PHILADELPHIA (CBS) — For the first time, a woman provided what it was like to be inside when an explosion decimated rowhomes in South Philadelphia. The young woman survived, but her brother did not.
It’s been a week since the explosion, and the 1400 block of South 8th Street in South Philadelphia is still a mess.
As crews knocked down a home on the block, years of memories inside came down with it.
It’s now the fifth home destroyed by last week’s explosion, which sent a ball of fire into the sky.
Two people died in the explosion. Their families identified the victims as 28-year-old Brian Diu and 65-year-old Rudi Kambong.
“He’s like the jokester of the family,” 25-year-old Connie Diu said of her brother Brian.
Connie Diu was also inside the home when the explosion happened. The walls around her started to crack as windows from above shattered.
“I just started to panic. I had to get out. Everything happened so fast. The only ting I remember is the wall just grazed my back and I just jumped up really fast and I saw a lot of glass falling, and I thought it was an earthquake,” she said. “But once I turned around, I saw the whole house was collapsed.”
She was on the first floor and managed to escape. But at the time, she didn’t realize her brother was still inside the home.
Authorities later found his body buried underneath debris the following day.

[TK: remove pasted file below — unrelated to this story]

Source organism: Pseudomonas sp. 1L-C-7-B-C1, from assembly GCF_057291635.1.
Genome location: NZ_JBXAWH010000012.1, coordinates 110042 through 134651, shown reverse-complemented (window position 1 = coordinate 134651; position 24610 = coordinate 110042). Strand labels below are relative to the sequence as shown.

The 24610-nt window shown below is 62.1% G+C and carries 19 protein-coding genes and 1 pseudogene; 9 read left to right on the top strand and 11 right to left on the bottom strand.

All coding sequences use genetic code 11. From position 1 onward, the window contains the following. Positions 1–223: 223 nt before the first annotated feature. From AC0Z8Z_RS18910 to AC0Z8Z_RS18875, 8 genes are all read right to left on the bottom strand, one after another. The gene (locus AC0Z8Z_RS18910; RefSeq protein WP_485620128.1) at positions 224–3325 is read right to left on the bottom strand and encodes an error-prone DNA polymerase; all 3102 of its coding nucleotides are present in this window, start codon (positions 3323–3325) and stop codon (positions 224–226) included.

“Since his phone went straight to voicemail, you kind of just think of the worst already,” she said. “I was just so shocked. I was just so numb. I didn’t know what to do.”
Now Diu wants to know who is going to be responsible for ultimately taking her brother’s life from their family too soon.
“What happened? We just want to know what happened. Brian lost his life,” she said. “He was only 28 years old. He had his whole life ahead of him. We just want answers. It’ll never be the same. But we’re trying to get through it and Brian wouldn’t want us to be too devastated.”
Kambong’s family says he couldn’t talk well after suffering a stroke a year ago and was on bed rest on the second floor of his home when it collapsed.
Officials still haven’t said what caused the ball of fire, but investigators believe it was “gas fed.”
Choi Funeral Home donated $5,000 to help pay for Diu’s funeral. If you’d like to donate, you can make a check payable to Diu’s mother, Sandy Luong, and mail it to the funeral home. More information on Diu’s services can be found here.
A fundraiser for Kambong’s family can be found here.